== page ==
Florida’s Business Community Eyeing Tort Reform

With the Legislature holding its regular session at the start of the new year, business leaders across Florida are gearing up to push tort reform.

The Florida State Hispanic Chamber of Commerce (FSHCC) hosted a roundtable discussion on lawsuit reform featuring Bill Herrle, the executive director of the National Federation of Independent Business’ (NFIB) Florida chapter.

Herrle, an outspoken leader on the need for tort reform in Florida, has been making his case on talk radio and local panel discussions addressing the matter, calling for changes on how lawsuits are financed, accuracy in damages reform and workers compensation reform. Under the current system, small businesses are vulnerable to legal attacks, he insisted.

“Small businesses don’t have staff attorneys to defend themselves against every nuisance suit or bogus accusation, and they aren’t sitting on piles of cash. When a small business is sued, it has to spend thousands of dollars to defend itself. Just one lawsuit can be enough to put a small business out of business, even if the case is eventually thrown out of court,” said Herrle.

Julio Fuentes, the president and CEO of the FSHCC, agrees. Fuentes said his group has fighting frivolous lawsuits as a top priority.

“Almost every day I hear of another instance of our members being hit with a bogus suit that takes time and attention away from growing their business and the day to day economic implications are huge,” said Fuentes.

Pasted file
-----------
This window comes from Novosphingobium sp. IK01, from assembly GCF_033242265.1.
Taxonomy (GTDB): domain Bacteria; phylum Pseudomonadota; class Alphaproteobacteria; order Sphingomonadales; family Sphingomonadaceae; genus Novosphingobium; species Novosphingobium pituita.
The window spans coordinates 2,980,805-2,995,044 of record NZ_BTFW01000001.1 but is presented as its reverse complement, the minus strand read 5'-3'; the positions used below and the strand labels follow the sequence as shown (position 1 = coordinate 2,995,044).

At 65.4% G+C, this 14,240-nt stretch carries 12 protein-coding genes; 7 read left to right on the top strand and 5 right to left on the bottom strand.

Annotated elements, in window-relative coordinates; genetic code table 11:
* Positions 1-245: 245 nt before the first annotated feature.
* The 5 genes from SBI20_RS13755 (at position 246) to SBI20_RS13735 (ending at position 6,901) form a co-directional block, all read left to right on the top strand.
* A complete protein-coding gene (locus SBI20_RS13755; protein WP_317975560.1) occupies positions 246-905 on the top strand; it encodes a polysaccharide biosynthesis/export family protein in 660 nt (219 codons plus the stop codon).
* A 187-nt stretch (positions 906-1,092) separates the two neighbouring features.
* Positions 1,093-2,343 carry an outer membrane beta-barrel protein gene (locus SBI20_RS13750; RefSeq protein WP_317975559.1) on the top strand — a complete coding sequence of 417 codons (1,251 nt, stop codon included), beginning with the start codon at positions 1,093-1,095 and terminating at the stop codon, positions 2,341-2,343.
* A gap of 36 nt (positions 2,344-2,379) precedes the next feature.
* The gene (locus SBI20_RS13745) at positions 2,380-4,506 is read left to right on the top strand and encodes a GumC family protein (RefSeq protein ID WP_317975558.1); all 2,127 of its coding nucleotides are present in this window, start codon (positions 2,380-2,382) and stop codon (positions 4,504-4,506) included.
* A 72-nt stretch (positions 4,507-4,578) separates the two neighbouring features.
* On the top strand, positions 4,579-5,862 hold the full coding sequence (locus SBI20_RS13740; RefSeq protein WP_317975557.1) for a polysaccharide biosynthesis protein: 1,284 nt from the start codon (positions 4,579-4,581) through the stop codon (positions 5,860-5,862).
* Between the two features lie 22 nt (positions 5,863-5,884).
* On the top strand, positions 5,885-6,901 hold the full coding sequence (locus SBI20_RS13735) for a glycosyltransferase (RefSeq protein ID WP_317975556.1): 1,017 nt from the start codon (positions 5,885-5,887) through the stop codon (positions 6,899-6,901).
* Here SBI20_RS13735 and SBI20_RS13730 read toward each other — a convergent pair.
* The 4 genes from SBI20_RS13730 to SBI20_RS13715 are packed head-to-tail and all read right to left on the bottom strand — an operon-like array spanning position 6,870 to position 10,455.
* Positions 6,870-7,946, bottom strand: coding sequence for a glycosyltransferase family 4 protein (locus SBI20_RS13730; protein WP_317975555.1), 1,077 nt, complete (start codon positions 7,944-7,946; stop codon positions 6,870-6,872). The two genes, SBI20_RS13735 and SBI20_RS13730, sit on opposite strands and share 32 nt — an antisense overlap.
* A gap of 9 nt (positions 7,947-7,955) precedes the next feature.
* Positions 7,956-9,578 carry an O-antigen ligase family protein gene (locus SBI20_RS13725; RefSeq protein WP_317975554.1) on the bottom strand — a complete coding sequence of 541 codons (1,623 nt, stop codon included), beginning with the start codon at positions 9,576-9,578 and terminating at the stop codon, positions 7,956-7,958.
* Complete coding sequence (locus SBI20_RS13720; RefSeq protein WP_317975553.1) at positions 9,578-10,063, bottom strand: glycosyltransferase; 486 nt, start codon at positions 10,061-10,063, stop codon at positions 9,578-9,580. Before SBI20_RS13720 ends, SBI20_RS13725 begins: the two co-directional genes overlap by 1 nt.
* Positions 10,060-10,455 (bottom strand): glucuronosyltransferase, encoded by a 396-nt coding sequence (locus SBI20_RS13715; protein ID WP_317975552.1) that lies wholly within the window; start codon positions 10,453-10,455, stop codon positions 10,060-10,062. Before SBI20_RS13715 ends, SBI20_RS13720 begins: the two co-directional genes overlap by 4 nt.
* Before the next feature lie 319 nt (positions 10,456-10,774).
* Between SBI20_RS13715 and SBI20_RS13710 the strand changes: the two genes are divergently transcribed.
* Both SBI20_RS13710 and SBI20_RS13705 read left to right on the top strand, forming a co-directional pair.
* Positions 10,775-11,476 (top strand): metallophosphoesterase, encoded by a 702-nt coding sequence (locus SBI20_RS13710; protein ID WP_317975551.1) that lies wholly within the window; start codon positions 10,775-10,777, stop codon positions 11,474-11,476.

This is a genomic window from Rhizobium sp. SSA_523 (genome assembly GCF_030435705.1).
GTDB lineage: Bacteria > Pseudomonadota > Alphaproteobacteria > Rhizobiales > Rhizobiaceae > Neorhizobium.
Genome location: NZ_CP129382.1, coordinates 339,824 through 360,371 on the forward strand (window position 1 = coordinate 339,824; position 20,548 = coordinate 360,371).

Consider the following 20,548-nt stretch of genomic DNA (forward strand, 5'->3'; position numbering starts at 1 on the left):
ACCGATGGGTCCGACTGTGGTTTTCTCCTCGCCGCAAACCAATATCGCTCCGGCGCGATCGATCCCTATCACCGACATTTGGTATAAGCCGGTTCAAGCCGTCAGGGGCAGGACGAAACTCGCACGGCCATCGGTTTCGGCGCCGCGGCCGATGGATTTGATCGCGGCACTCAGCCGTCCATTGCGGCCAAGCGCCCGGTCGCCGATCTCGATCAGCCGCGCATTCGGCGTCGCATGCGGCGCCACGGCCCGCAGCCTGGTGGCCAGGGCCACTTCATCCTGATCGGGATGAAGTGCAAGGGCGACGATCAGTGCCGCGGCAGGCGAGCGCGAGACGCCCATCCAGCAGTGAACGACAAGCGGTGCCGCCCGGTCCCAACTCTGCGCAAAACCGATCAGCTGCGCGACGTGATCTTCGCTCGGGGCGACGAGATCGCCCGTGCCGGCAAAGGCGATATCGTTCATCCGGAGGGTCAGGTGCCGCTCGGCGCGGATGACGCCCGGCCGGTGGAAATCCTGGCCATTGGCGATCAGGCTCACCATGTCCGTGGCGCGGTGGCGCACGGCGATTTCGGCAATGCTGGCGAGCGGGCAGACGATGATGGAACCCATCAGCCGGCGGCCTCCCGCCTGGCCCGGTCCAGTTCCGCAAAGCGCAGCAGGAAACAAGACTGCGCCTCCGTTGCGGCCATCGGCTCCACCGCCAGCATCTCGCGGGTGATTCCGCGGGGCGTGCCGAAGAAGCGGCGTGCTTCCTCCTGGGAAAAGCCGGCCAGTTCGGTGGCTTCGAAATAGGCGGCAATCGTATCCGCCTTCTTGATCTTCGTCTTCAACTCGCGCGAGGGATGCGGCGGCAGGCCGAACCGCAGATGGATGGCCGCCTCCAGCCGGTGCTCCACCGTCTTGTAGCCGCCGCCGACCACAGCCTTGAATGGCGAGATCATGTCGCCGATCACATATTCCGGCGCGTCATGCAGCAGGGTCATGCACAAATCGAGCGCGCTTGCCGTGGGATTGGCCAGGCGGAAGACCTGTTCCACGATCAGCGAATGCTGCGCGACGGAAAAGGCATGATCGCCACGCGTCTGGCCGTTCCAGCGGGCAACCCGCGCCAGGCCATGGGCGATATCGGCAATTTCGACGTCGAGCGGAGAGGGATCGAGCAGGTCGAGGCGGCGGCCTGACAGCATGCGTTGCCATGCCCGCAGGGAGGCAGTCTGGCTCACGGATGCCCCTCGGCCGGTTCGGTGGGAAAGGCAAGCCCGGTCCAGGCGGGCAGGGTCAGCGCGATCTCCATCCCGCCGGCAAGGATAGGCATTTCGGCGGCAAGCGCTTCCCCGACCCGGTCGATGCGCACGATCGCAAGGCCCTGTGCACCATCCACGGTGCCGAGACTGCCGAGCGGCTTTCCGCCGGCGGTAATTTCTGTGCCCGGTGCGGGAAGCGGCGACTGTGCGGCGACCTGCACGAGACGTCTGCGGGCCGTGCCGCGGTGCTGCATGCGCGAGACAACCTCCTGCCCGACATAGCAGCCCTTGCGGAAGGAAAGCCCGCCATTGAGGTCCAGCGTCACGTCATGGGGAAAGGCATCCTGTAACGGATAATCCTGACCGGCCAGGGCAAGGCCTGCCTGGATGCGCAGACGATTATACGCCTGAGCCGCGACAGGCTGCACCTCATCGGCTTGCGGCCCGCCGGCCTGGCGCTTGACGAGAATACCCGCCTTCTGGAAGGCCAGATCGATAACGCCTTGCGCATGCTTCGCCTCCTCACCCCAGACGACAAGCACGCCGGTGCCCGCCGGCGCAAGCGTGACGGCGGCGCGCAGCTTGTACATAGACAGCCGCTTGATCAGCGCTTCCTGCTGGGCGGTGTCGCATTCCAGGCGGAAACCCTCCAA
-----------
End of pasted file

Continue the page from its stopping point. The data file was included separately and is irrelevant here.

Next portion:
Both the NFIB and the FSHCC agreed on working together to get legal reform front and center for the 2020 legislative session.

Herrle offered more reasons for why the legal system in Florida needs to be reformed.

“We have predatory practices such as third-party litigation financing, jury awards that are based on inflated and even fictional medical costs and workers’ compensation and medical malpractice reform,” said Herrle.

Herrle recently told the Florida I Heart Radio Network that has to be a balance so small businesses environment can afford to grow and hire new employees.

At the panel forum, the NFIB and the FSHCC cited the high cost of frivolous lawsuits in Florida, pointing to a recent report from Citizens Against Lawsuit Abuse. The report estimates the impact of excessive tort costs on Florida economy’s to be around $7.6 billion annually in direct costs.


Reach Ed Dean at ed.dean@floridadaily.com.


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